The recession gives finance chiefs a lot more to fret over than the plight of banks, yet it’s impossible to ignore such a vital pillar of the economy, particularly when it is under extreme duress and governments’ efforts to help have so far been ineffectual, or worse. But CFOs have to keep their businesses running and can’t wait around for banks to be rescued and reformed by regulators. Few, if any, of the CFOs we spoke to for this special section-in Europe, the US and Asia-are taking a wait-and-see approach. Whether they work in manufacturing, services, utilities, distribution, or even banking, they are focused on what they can do today and tomorrow to get business back on track.
All Stuart Hall wanted was a quiet drink. The CFO of Pace, a Yorkshire-based maker of digital TV set-top boxes, was relaxing in a hotel bar in Hong Kong late one nigh last October, having spent the day studying Chinese acquisition targets. Then his phone rang. It was a colleague in the UK, calling to tell him of rumours that British banks, already in meltdown, might soon be partially nationalised. “I thought that when I got back I’d see tumbleweeds flying down the street and buildings collapsed, like something out of Mad Max,” he recalls.
Yet it was the breaking news outside the UK that really concerned Hall, specifically the unfolding crisis in Iceland, where Landsbanki had entered receivership and had its UK assets frozen by the British government.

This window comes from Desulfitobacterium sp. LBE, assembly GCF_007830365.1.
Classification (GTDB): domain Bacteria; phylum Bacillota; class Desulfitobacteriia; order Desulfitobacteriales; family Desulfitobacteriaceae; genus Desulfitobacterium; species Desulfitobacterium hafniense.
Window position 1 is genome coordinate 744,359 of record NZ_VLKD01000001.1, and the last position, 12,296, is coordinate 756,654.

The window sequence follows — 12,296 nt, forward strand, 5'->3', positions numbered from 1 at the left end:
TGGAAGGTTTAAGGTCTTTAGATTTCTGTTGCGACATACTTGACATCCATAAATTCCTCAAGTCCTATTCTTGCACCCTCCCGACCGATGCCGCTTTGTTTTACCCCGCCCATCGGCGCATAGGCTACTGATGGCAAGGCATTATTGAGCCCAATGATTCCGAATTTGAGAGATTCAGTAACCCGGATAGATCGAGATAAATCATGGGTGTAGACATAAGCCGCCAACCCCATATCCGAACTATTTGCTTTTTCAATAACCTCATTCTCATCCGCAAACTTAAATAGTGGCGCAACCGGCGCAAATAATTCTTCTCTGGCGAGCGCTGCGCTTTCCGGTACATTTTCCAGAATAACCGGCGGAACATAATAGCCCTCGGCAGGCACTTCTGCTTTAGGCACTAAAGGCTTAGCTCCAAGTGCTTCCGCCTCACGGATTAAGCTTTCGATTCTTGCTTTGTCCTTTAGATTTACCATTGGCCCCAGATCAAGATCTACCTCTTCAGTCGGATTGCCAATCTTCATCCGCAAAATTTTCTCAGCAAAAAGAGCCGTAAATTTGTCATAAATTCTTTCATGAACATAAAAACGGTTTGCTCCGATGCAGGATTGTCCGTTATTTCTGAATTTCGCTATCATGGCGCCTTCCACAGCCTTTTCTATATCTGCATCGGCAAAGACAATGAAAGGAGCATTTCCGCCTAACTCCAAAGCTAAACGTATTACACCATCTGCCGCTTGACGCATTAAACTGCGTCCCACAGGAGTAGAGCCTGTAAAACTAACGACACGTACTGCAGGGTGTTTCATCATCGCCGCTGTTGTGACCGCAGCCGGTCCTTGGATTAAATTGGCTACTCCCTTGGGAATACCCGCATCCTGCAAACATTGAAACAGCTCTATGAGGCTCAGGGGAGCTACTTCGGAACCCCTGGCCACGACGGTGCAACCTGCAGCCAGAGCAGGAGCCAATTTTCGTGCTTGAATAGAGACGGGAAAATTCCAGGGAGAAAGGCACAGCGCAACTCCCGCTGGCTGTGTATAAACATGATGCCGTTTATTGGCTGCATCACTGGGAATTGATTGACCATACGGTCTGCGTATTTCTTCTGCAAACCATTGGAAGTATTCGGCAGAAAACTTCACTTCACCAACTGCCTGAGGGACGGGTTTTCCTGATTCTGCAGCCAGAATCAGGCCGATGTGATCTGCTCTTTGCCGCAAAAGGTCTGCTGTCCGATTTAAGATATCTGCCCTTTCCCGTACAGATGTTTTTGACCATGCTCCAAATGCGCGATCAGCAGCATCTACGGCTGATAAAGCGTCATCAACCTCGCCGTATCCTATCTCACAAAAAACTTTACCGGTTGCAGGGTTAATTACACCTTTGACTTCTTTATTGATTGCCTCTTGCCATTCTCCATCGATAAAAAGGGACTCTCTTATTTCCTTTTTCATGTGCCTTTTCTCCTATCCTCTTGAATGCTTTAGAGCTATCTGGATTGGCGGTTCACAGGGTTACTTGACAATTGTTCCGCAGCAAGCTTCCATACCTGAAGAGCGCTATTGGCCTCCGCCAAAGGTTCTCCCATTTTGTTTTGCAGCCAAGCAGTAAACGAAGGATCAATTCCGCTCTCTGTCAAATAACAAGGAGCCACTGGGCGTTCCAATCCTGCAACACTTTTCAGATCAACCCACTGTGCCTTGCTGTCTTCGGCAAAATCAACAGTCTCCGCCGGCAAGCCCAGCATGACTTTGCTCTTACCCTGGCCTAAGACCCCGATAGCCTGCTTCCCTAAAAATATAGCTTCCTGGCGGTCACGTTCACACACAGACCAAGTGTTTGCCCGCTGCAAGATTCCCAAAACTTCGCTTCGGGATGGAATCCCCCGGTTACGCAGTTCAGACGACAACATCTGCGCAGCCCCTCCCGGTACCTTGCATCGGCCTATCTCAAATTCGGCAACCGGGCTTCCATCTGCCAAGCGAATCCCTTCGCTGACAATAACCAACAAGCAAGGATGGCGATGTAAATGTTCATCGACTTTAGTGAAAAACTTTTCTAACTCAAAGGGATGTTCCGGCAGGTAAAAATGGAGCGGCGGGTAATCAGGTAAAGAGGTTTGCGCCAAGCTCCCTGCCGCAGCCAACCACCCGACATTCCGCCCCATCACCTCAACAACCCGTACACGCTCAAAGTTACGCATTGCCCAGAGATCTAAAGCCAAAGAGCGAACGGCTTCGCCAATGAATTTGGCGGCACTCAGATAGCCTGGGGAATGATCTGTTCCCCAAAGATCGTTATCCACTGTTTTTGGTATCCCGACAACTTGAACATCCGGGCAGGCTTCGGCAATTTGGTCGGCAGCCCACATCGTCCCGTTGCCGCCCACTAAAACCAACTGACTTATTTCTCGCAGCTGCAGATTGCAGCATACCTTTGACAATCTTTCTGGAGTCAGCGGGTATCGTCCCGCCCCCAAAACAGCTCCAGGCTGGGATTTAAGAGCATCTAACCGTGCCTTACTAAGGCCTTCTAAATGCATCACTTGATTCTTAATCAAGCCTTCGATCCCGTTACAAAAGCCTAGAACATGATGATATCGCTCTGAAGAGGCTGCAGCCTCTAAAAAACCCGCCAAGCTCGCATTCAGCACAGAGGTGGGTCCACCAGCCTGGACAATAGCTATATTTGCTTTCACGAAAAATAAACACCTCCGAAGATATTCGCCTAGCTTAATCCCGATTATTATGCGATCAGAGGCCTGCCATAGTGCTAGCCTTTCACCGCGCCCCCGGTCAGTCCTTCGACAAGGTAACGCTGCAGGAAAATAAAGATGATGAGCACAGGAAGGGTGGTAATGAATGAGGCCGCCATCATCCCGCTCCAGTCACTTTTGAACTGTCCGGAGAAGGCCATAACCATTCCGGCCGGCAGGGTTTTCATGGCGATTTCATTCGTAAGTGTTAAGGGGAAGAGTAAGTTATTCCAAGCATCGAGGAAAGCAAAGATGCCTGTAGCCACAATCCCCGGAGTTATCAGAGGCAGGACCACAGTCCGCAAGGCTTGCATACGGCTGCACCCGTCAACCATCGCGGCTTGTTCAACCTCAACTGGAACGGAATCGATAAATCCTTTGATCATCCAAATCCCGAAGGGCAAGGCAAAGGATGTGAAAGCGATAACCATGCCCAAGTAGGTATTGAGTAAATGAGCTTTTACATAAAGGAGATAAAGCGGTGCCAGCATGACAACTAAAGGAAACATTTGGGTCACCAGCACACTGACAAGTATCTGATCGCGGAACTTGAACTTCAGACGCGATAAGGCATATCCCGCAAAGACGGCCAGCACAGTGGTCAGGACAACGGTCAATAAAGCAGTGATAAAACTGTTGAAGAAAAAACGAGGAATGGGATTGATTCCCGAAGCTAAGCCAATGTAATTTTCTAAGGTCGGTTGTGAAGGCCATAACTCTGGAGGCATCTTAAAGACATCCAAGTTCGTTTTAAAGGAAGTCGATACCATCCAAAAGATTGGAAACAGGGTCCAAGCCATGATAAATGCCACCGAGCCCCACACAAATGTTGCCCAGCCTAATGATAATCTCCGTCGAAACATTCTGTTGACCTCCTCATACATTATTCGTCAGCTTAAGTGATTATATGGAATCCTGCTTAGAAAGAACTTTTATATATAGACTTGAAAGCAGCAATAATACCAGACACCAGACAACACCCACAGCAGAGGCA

That was a problem for Pace, which had been using a $48 million (€38 billion) asset-backed lending facility from Landsbanki Commercial Finance, a UK-based arm of the Icelandic bank.
Fortunately, Hall had prepared for a moment like this. Ever since Pace paid €95m to acquire Philips’s set-top box business at the end of 2007, the finance chief had wanted to bring in joint bankers. After all, he reasoned, the company would double its revenue thanks to the acquisition.
But striking up a relationship with another financier was easier said than done. Despite agreeing with Landsbanki that it could bring in another bank, Pace found the demands of integrating the acquisition too much, and did not sign agreements with any other banks. But it did keep talking to them, which meant that when the line with Landsbanki was pulled, Pace could immediately sit down with three domestic banks to discuss a replacement facility. Indeed, the company ended up with three offers from UK banks, including a £35m (€39m) revolving-credit facility from Royal Bank of Scotland (RBS), its existing clearing bank, which it signed in December.
So everything worked out fine, right? Not quite. Even though Hall says Pace has a good arrangement with RBS-the credit line is cheaper than many he has come across-getting there was tortuous, and constraining. “I have companies in Latin America, America, Malaysia, Hong Kong, China, France, Spain, Belgium,” Hall says. “Every company is its own legal entity. The bank wants to tie you down all over the world with security. That whole process is very, very difficult and doesn’t give you any flexibility. You’ve got to get the bank’s permission for so much.”